Background: Allergic eosinophilic esophagitis (AEE) is defined by a dense infiltrate of eosinophils within the esophageal mucosa and the absence of pathological gastroesophageal reflux.
Objective: To characterize a pediatric population with AEE to determine if AEE can be diagnosed based on history; to compare patients with varying degrees of esophageal eosinophilic inflammation to determine if moderate esophageal inflammation is part of a continuum of AEE.
Design: Medical records of 112 patients with eosinophils on esophageal biopsy specimens were reviewed. Patients were grouped according to eosinophils per high power field (eos/hpf): group 1 (1-5 eos/hpf, n = 31), group 2 (6-14 eos/hpf, n = 13), and group 3 (> or =15 eos/hpf, n = 68) and compared.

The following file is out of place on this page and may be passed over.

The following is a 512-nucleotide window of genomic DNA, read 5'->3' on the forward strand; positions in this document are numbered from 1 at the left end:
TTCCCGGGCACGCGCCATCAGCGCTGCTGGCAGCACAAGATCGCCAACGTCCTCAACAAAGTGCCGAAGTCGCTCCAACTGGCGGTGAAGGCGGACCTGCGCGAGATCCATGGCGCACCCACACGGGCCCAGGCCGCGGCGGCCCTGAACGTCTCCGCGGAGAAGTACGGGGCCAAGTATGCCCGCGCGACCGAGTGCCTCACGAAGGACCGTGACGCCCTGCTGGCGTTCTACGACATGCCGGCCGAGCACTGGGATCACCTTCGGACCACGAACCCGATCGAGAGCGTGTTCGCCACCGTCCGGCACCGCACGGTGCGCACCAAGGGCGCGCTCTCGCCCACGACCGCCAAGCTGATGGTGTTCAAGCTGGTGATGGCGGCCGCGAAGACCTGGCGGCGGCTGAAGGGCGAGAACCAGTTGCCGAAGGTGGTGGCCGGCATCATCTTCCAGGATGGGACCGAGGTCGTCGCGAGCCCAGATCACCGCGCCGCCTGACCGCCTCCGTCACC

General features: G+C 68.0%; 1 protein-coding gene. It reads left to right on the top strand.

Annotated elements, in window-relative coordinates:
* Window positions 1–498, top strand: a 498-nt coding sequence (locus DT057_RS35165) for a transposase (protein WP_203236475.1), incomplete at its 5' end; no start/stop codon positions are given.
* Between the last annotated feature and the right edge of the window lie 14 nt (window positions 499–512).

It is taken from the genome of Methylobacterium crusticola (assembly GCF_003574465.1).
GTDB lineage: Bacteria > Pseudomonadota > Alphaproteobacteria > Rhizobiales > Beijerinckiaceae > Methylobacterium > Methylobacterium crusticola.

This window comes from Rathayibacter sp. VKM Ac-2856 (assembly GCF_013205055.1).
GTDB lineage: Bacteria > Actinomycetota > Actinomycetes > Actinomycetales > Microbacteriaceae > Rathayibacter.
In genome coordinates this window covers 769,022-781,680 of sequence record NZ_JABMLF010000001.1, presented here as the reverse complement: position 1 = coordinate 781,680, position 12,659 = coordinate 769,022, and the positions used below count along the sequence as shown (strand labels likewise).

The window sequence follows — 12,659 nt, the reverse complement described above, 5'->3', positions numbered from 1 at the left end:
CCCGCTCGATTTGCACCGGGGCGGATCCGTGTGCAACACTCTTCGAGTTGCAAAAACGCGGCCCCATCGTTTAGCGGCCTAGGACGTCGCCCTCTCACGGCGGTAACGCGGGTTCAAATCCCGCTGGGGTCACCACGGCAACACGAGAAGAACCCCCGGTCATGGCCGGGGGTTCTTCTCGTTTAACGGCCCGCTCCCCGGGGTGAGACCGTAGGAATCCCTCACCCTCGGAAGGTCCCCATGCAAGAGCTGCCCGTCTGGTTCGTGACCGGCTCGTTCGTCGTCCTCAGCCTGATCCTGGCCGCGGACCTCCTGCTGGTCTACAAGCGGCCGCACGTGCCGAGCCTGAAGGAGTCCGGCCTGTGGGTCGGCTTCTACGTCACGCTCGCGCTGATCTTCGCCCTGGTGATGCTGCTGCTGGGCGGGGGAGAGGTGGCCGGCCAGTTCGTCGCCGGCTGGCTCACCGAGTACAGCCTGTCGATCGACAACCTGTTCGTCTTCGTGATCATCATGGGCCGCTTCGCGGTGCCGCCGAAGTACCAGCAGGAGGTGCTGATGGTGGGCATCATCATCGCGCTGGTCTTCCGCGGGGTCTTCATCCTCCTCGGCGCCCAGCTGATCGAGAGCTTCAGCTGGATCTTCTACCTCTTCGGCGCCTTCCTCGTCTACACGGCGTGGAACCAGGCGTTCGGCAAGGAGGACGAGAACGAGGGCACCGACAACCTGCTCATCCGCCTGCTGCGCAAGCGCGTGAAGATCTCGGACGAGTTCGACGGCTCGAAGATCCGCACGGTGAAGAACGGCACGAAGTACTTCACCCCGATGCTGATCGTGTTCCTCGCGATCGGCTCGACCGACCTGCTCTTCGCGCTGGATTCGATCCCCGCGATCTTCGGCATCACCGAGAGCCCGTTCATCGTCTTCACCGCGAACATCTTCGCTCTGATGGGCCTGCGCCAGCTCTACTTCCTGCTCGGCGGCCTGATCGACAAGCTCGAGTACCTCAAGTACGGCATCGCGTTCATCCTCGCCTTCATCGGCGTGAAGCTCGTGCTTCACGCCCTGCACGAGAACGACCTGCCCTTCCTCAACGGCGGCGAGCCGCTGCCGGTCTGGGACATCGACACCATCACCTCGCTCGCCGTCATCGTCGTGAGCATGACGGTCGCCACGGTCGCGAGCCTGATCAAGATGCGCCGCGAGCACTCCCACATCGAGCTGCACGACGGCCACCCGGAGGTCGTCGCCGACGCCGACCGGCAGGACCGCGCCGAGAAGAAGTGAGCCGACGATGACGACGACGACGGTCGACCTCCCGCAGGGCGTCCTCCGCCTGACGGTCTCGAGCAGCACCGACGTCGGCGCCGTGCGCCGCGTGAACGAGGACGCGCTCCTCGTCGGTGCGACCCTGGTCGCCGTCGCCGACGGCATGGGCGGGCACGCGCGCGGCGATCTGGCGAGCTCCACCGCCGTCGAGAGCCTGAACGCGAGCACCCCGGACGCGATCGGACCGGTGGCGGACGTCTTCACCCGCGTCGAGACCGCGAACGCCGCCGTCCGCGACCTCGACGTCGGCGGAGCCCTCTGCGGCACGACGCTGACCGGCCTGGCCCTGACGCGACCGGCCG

Setting: University Children's Hospital.
Patients: Children and adolescents with eosinophils on esophageal mucosal biopsy specimens.
Interventions: Analysis of clinical information.
Main outcome measurements: Clinical characterization of patients with esophageal eosinophilia.
Results: There was no significant difference in patient demographics. Patients in groups 2 and 3 had multiple food allergens identified. Patients in group 3 with a positive type I allergic response were significantly younger than those with a negative response (mean, 4.6 years old vs mean, 8.5 years old; P = .0065). In group 2, 3 of 13 patients responded histologically to acid-suppressive therapy, whereas 6 patients had improved histology with corticosteroids; 4 of these 6 patients had not responded histologically to acid-suppression.
Limitations: Retrospective study.
Conclusions: History and clinical presentation were not useful in predicting the severity of histologic esophageal inflammation in this cohort. Patients with moderate esophageal eosinophilia (group 2) exhibited a variable response to medical therapy.